This paper examines two central arguments raised by feminist theorists against the coherence and consistency of political liberalisms, a recent recasting of liberal theories of justice. They argue that due to political liberalisms' uncritical reliance on a political/personal distinction, they permit the institution of the family to take sexist and illiberal forms thus undermining its own aims and political project. Political liberalisms' tolerance of a wide range of family forms result in two fatal inconsistences. Firstly, it retards or completely prevents women from developing the necessary political sense of self required for citizenship, and secondly, it prevents children from acquiring the requisite political virtues and sense of justice necessary for the viability and long-term stability of such a society. In the paper, I argue that despite their initial appeal these feminist criticisms are not compelling. Firstly, they misunderstand what political liberalisms mean by unjust family forms, secondly, they trade on a misunderstanding of the political/personal distinction and, finally, they make questionable empirical claims about the effects of the illiberal family on a viable political conception of justice. © 2000 Kluwer Academic Publishers.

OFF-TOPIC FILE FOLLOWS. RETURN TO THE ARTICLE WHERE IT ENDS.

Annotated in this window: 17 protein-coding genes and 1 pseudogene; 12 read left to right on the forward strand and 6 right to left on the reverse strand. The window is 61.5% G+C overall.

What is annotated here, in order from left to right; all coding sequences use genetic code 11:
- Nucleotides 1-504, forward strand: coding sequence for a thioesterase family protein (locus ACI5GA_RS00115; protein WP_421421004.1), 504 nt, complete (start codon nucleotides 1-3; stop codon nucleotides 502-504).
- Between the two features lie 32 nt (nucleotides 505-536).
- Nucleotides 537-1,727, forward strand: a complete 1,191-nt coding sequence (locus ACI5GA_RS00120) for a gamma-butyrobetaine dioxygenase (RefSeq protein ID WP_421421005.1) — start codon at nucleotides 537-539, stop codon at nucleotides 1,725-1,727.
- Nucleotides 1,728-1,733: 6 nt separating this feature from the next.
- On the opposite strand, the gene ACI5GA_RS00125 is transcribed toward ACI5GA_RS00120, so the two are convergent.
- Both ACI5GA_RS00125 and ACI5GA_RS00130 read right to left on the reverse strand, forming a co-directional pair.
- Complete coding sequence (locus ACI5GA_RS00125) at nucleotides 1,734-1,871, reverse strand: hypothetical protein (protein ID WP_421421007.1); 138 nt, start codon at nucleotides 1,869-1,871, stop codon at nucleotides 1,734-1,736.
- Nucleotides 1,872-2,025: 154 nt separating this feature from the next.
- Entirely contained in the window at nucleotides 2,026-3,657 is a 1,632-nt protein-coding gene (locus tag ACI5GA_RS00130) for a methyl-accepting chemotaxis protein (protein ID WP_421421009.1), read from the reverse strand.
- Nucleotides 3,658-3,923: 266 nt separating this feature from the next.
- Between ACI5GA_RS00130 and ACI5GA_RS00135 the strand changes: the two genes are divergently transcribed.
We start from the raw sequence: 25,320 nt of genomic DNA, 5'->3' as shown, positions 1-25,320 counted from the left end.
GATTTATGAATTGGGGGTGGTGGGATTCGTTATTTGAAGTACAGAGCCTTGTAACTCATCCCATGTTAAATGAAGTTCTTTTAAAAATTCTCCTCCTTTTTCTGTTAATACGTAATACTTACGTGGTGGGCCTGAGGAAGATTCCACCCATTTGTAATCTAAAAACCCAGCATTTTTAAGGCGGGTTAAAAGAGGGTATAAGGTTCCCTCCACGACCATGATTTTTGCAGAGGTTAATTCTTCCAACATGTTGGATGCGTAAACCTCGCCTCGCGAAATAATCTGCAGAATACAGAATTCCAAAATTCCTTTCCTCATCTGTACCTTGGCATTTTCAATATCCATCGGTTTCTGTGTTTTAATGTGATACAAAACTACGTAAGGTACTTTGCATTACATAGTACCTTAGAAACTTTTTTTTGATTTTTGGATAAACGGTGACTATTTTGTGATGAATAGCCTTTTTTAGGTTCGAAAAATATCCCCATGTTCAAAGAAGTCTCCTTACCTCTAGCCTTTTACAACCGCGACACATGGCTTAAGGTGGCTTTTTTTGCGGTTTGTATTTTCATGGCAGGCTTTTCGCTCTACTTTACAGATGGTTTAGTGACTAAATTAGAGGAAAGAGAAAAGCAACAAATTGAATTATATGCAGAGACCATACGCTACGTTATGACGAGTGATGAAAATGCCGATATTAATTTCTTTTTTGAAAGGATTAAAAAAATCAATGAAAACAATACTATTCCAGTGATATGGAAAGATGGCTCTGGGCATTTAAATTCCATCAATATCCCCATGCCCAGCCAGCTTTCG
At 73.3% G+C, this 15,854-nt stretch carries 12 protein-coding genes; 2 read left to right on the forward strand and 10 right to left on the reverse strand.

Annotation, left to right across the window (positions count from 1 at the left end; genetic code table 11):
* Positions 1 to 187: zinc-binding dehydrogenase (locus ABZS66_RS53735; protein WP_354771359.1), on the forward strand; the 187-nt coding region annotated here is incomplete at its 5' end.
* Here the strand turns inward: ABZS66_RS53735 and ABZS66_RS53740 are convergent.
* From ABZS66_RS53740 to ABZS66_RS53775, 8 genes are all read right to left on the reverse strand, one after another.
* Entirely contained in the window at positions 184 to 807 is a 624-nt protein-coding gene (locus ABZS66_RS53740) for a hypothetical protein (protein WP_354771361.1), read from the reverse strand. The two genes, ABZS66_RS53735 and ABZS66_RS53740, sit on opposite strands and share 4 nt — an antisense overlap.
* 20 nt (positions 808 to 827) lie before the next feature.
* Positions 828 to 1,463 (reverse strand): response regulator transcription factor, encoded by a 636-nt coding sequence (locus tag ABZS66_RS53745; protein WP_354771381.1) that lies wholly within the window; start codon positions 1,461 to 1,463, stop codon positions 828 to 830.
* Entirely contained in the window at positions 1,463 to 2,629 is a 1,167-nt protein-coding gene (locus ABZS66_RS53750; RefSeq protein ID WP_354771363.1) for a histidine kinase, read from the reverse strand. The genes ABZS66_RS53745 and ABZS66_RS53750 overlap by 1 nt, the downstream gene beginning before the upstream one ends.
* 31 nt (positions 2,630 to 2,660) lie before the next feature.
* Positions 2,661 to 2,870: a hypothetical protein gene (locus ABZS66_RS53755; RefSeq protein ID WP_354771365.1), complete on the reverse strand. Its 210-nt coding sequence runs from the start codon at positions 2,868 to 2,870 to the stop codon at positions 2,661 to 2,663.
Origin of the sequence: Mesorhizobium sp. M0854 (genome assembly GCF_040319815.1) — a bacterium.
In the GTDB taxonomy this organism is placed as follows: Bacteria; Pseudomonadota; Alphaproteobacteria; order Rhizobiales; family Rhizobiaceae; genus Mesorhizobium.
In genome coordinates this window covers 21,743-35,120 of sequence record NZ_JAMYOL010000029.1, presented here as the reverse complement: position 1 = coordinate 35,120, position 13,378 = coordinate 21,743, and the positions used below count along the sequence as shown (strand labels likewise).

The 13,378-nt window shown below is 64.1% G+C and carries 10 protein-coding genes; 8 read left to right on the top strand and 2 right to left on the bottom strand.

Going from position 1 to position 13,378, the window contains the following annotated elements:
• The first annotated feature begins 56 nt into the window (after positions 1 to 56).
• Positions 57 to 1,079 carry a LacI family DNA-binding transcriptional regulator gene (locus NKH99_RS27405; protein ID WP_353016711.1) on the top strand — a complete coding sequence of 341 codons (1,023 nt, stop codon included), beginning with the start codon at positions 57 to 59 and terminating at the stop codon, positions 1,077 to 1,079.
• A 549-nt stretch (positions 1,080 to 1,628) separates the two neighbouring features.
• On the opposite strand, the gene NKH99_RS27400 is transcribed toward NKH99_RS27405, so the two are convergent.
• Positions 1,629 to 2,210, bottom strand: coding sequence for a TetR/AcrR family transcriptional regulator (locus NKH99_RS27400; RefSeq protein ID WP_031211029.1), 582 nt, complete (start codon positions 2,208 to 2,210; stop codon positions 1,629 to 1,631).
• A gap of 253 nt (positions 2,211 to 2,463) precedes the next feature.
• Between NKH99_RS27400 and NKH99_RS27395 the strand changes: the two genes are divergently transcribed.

|Number of pages||24|
|Journal||Journal of Ethics|
|Publication status||Published - Jul 2000|
- Political liberalism
- Public/private distinction